25th Hour
starring Edward Norton, Phillip Seymour Hoffman and Anna Paquin
4 stars

review by Stephen Notley

Tomorrow Ed Norton is going to prison for 7 years. Today is 25th Hour.

Spike Lee makes a hell of a movie out of that today, filling it with life and hurt and meaning, digging deep into the connections and cross connections and tensions in a tight web of characters, filling it with all the anger and frustration and regret of knowing that you've fucked yourself and your life is ruined. And to tell us this story, God bless him, Lee takes us to a slick, sweaty supercool New York night club and makes us ache for sex.

Ed Norton is at the centre of it all, holding it in, trying to get a grip on what's happening, letting out bits to some people, withholding them from others. His performance is a slow build, he's in control, he's got his head around it, he's not letting it get to him. And then it gets to him.

Norton anchors the movie, but it's Barry Pepper and Philip Seymour Hoffman as Norton's buddies who sing out in this film, who grab you. Who's Barry Pepper? He's that weird rat-faced guy who's been slinking around under the radar, popping up as the needle-sharp sniper in Saving Private Ryan or the rebellious man-animal up against John Travolta in Battlefield Earth. Here he's an old high-school chum of Norton's, now a lean, rapacious, gets-fucked $100 million-trader on Wall Street, out to give Norton a good time on his last night on earth. He's sharp and mean and smart, and when he slides the blades into Phillip Seymour Hoffman, they hurt.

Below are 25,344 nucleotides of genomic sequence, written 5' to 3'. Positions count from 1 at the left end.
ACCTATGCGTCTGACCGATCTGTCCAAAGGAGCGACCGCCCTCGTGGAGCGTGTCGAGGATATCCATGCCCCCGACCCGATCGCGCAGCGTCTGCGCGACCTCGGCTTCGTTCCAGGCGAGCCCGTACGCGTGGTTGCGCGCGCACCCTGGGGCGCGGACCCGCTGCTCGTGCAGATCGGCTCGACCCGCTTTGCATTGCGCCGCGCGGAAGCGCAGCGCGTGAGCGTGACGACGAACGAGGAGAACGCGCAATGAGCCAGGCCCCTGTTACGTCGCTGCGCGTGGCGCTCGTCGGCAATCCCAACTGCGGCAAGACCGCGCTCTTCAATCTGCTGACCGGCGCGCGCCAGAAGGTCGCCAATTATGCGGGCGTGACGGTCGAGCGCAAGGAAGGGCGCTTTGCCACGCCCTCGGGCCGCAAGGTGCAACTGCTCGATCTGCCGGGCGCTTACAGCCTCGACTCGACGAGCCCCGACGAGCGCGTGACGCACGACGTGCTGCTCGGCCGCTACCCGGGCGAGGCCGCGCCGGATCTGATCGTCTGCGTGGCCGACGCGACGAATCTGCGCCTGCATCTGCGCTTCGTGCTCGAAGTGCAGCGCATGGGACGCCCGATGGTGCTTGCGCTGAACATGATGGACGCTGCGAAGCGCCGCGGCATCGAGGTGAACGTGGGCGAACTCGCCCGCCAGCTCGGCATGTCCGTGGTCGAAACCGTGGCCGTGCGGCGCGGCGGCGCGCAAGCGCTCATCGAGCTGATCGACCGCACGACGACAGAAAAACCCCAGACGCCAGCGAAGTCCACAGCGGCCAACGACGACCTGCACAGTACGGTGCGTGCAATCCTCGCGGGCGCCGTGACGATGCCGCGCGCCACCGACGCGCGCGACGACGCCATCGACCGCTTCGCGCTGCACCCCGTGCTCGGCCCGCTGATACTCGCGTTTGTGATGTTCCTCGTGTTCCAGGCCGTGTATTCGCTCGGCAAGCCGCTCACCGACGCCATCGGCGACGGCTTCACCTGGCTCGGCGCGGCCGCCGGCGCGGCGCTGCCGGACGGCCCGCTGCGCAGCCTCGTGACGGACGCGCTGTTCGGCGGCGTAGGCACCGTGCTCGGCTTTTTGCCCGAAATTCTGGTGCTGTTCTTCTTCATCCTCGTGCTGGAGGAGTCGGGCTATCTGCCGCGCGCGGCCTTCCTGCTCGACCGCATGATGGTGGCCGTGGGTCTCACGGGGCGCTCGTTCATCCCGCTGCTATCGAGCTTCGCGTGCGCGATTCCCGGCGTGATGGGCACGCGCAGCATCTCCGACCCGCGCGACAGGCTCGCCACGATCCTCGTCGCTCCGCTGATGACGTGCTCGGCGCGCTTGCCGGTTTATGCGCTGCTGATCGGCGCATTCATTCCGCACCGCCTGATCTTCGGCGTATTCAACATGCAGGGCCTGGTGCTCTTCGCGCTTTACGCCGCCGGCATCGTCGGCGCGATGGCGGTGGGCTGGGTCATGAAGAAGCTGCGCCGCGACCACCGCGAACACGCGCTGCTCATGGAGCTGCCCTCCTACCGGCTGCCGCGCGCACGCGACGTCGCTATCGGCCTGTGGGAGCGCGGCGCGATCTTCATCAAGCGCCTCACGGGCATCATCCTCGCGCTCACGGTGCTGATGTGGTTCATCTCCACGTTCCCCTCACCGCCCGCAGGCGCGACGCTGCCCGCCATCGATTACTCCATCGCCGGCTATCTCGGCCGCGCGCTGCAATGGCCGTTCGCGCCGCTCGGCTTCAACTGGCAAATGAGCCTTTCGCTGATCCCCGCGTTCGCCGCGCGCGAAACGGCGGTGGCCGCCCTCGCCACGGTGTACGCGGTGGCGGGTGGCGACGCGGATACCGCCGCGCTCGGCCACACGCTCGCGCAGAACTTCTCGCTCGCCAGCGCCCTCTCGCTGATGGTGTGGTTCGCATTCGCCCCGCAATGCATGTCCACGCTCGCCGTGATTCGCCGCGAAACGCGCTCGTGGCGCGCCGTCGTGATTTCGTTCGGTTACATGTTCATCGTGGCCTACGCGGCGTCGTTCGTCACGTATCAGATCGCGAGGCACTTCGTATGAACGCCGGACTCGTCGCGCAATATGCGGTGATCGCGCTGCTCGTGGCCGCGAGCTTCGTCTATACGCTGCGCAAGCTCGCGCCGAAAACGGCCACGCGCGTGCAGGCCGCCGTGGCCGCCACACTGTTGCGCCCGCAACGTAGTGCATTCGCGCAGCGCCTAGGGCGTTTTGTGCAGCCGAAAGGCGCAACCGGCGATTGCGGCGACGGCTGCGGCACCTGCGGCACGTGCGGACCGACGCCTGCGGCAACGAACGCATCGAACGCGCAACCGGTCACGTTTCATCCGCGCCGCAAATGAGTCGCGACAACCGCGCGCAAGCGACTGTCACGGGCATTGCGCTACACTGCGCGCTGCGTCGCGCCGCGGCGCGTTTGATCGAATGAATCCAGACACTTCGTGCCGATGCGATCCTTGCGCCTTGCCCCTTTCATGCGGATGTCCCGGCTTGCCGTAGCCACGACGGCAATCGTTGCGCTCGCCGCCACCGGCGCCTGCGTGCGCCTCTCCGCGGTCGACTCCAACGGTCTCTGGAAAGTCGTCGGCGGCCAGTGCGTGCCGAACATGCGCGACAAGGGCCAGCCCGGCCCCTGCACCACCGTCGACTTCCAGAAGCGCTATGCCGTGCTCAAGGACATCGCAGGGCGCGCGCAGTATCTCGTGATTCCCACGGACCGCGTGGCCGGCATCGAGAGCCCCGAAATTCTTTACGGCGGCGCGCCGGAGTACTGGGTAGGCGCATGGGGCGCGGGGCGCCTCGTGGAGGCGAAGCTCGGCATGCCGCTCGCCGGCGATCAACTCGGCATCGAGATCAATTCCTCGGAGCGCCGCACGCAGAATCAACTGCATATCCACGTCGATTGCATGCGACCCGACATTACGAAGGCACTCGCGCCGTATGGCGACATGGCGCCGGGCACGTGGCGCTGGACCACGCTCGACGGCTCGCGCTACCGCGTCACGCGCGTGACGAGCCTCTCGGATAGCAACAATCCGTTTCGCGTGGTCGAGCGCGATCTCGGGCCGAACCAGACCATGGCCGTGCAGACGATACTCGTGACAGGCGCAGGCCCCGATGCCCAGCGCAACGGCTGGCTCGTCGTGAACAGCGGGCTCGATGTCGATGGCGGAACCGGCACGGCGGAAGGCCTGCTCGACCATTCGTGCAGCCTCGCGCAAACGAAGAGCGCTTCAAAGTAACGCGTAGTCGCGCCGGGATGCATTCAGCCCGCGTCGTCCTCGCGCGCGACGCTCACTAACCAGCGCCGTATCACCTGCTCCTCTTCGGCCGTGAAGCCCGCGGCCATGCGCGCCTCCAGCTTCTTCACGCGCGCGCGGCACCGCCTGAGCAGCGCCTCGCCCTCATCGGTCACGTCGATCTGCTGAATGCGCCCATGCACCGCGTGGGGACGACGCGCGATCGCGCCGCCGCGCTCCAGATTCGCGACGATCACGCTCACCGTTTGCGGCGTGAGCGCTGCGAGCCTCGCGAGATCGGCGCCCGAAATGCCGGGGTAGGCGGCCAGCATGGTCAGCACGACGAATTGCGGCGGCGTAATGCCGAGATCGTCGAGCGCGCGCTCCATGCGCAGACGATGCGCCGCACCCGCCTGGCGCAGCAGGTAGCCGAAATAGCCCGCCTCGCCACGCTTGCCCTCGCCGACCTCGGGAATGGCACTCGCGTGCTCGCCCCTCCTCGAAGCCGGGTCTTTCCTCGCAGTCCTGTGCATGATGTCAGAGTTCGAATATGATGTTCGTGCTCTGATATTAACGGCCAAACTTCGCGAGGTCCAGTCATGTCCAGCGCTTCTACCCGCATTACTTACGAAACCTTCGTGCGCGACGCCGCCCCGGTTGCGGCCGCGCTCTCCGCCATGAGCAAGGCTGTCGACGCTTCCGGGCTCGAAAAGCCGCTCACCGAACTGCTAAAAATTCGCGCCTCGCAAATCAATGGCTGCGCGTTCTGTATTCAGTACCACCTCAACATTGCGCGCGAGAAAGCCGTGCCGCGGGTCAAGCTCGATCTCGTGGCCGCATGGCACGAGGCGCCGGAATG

Meanwhile, Phil Hoffman is another one of Norton's buddies. Hoffman's been branching out from his core role as an asshole or loser, but here he's back in form as a doughy school teacher along for the ride. He's like a raw nerve here, painful, painful to watch as the slob, the friend for old times' sake, clueless, weak to the men around him, hopeless with the women. He barely even notices Norton all evening, because he, like us, is drooling with helpless lust after yummilicious Anna Paquin, one of his students.

Oh yeah. Anna Paquin. Those who recall with fondness her impish sashay in X-Men will be reduced to slobbering Philip Seymour Hoffmans by her sweet temptations in 25th Hour. Spike Lee has never been shy about sex appeal, and here he drenches his women in glistening blue or the E-inspired rush of warm amber light. And while Paquin is delectable as the thing, the temptation, the big mistake not to make, Rosario Dawson is hot and sweet and so to be missed and lost when Norton goes away.

The movie digs in, gets at things between men, things between men and women. And through and behind it all float the ghosts of 9-11. We see twin searchlights beaming empty endless towers into the night, leveled and empty blocks of Ground Zero, flags everywhere. It's there, it happened, but it's not alive in the world of the characters. They don't talk about it, don't link it to Norton's personal apocalypse. There's no orderly dramatic connection between the two tragedies, and yet somehow the ideas resonate, saying goodbye to an old world, facing something like death except you keep on living. And when Lee dares to end the movie with a beautiful dream, you believe it.